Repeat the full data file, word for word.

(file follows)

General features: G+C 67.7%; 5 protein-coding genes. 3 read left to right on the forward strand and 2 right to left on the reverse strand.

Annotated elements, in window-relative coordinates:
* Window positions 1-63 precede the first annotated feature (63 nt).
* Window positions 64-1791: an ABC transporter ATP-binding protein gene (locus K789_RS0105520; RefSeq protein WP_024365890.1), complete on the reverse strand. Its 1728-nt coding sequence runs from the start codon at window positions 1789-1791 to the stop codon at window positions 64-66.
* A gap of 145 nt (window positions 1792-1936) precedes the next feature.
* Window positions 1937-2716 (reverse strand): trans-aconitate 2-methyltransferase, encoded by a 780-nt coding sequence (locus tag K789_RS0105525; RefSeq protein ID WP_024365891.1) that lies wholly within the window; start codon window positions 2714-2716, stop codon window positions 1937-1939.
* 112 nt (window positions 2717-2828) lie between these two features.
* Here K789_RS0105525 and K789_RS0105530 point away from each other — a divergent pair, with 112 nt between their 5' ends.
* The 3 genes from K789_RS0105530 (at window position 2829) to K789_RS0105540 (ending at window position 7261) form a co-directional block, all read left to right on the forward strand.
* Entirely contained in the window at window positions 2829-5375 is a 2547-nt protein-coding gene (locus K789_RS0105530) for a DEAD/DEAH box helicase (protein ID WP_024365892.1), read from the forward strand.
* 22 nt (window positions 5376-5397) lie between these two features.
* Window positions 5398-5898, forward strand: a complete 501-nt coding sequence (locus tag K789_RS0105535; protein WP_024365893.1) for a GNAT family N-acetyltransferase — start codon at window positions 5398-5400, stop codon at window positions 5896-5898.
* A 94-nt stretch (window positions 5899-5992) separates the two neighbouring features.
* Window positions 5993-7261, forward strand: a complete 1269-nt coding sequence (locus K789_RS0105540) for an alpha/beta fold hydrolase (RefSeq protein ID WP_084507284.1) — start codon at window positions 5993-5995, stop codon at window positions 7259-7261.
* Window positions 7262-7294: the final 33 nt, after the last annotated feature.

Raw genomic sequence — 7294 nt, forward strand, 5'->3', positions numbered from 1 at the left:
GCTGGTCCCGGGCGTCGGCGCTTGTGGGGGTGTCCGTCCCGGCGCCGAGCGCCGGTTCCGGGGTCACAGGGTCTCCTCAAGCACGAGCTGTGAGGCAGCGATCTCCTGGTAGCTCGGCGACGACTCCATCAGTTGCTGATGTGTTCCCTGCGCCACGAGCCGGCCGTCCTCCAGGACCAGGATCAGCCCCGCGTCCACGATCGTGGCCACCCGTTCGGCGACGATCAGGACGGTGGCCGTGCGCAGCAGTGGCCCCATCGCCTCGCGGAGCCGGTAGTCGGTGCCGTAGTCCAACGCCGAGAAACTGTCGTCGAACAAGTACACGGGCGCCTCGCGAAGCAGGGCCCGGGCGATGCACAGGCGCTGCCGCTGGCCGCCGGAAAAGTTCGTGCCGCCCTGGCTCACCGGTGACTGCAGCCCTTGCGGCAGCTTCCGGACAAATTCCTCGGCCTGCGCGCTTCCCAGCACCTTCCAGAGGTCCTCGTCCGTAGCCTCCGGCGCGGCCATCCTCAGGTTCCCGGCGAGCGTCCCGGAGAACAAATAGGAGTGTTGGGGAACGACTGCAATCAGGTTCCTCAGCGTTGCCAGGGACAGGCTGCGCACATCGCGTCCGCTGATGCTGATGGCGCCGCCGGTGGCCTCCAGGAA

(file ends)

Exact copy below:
General features: G+C 67.7%; 5 protein-coding genes. 3 read left to right on the forward strand and 2 right to left on the reverse strand.

Annotated elements, in window-relative coordinates:
* Window positions 1-63 precede the first annotated feature (63 nt).
* Window positions 64-1791: an ABC transporter ATP-binding protein gene (locus K789_RS0105520; RefSeq protein WP_024365890.1), complete on the reverse strand. Its 1728-nt coding sequence runs from the start codon at window positions 1789-1791 to the stop codon at window positions 64-66.
* A gap of 145 nt (window positions 1792-1936) precedes the next feature.
* Window positions 1937-2716 (reverse strand): trans-aconitate 2-methyltransferase, encoded by a 780-nt coding sequence (locus tag K789_RS0105525; RefSeq protein ID WP_024365891.1) that lies wholly within the window; start codon window positions 2714-2716, stop codon window positions 1937-1939.
* 112 nt (window positions 2717-2828) lie between these two features.
* Here K789_RS0105525 and K789_RS0105530 point away from each other — a divergent pair, with 112 nt between their 5' ends.
* The 3 genes from K789_RS0105530 (at window position 2829) to K789_RS0105540 (ending at window position 7261) form a co-directional block, all read left to right on the forward strand.
* Entirely contained in the window at window positions 2829-5375 is a 2547-nt protein-coding gene (locus K789_RS0105530) for a DEAD/DEAH box helicase (protein ID WP_024365892.1), read from the forward strand.
* 22 nt (window positions 5376-5397) lie between these two features.
* Window positions 5398-5898, forward strand: a complete 501-nt coding sequence (locus tag K789_RS0105535; protein WP_024365893.1) for a GNAT family N-acetyltransferase — start codon at window positions 5398-5400, stop codon at window positions 5896-5898.
* A 94-nt stretch (window positions 5899-5992) separates the two neighbouring features.
* Window positions 5993-7261, forward strand: a complete 1269-nt coding sequence (locus K789_RS0105540) for an alpha/beta fold hydrolase (RefSeq protein ID WP_084507284.1) — start codon at window positions 5993-5995, stop codon at window positions 7259-7261.
* Window positions 7262-7294: the final 33 nt, after the last annotated feature.

Raw genomic sequence — 7294 nt, forward strand, 5'->3', positions numbered from 1 at the left:
GCTGGTCCCGGGCGTCGGCGCTTGTGGGGGTGTCCGTCCCGGCGCCGAGCGCCGGTTCCGGGGTCACAGGGTCTCCTCAAGCACGAGCTGTGAGGCAGCGATCTCCTGGTAGCTCGGCGACGACTCCATCAGTTGCTGATGTGTTCCCTGCGCCACGAGCCGGCCGTCCTCCAGGACCAGGATCAGCCCCGCGTCCACGATCGTGGCCACCCGTTCGGCGACGATCAGGACGGTGGCCGTGCGCAGCAGTGGCCCCATCGCCTCGCGGAGCCGGTAGTCGGTGCCGTAGTCCAACGCCGAGAAACTGTCGTCGAACAAGTACACGGGCGCCTCGCGAAGCAGGGCCCGGGCGATGCACAGGCGCTGCCGCTGGCCGCCGGAAAAGTTCGTGCCGCCCTGGCTCACCGGTGACTGCAGCCCTTGCGGCAGCTTCCGGACAAATTCCTCGGCCTGCGCGCTTCCCAGCACCTTCCAGAGGTCCTCGTCCGTAGCCTCCGGCGCGGCCATCCTCAGGTTCCCGGCGAGCGTCCCGGAGAACAAATAGGAGTGTTGGGGAACGACTGCAATCAGGTTCCTCAGCGTTGCCAGGGACAGGCTGCGCACATCGCGTCCGCTGATGCTGATGGCGCCGCCGGTGGCCTCCAGGAA